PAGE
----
The family of Michael Worrod is trying keeping his memory alive in Tottenham. At a New Tecumseth council meeting Monday night, the Worrods offered the town $4,000 towards renovations at Coventry Park Pavilion and volunteers to help keep up the park. They also asked the town to rename the pavilion the Michael Worrod Pavilion. Worrod was 25 when he died in a motor vehicle collision in December 2007. In a letter to council, Worrod’s fiancée Lindsay Fleischer said he played baseball with the Tottenham Young Merchants for many years and Coventry Park was his home field. Worrod was also a member of Tottenham hardball teams that won two Ontario titles. She said supporting upgrades to the pavilion is the perfect way to honour Worrod and ensure that other young players continue to have great experiences at the park. Over the past year the Worrod family has held several fundraisers in Michael’s honour, raising money for the Children’s Wish Foundation and other charities. After seeing that New Tecumseth is looking to rejuvenate the Coventry Park Pavilion they decided to donate the money raised at a golf tournament last year to the efforts. "We’re anxious and hopeful to start distributing money that has been collected from the community over the last year," said Tim Kane, Worrod’s brother-in-law. New Tecumseth has $75,000 in the 2009 budget to rebuild the pavilion. A report from Parks, Recreation and Culture manager Joyce Epstein said the donation enhances the project and allow for new pavilion signage.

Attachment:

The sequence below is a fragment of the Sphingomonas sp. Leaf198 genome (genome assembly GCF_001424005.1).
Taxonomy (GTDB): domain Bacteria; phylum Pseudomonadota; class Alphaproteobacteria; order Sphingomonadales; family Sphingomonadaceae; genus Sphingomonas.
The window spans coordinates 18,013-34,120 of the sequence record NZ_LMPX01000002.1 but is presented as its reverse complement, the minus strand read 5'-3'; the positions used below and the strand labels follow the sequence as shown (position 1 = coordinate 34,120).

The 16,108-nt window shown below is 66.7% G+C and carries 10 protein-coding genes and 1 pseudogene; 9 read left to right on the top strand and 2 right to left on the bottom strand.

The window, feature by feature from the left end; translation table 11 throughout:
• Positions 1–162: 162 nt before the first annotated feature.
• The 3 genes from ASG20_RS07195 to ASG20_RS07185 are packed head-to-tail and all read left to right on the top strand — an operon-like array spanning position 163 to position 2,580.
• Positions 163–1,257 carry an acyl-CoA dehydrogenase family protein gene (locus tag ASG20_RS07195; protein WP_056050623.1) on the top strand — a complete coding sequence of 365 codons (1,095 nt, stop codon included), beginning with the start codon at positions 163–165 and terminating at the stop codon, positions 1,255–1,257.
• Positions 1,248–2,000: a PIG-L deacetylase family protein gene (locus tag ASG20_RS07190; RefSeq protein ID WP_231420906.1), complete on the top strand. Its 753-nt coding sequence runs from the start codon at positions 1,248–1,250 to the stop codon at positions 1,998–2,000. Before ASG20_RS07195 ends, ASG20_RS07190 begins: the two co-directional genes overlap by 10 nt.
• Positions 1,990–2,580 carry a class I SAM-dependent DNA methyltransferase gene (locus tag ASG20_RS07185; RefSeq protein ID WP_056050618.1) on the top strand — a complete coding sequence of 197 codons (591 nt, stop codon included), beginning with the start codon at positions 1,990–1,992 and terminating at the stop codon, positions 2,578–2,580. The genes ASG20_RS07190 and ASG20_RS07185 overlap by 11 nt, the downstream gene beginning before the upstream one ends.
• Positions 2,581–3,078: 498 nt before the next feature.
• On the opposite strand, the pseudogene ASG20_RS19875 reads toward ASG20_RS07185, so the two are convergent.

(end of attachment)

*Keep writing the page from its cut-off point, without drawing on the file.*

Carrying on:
No tax break for business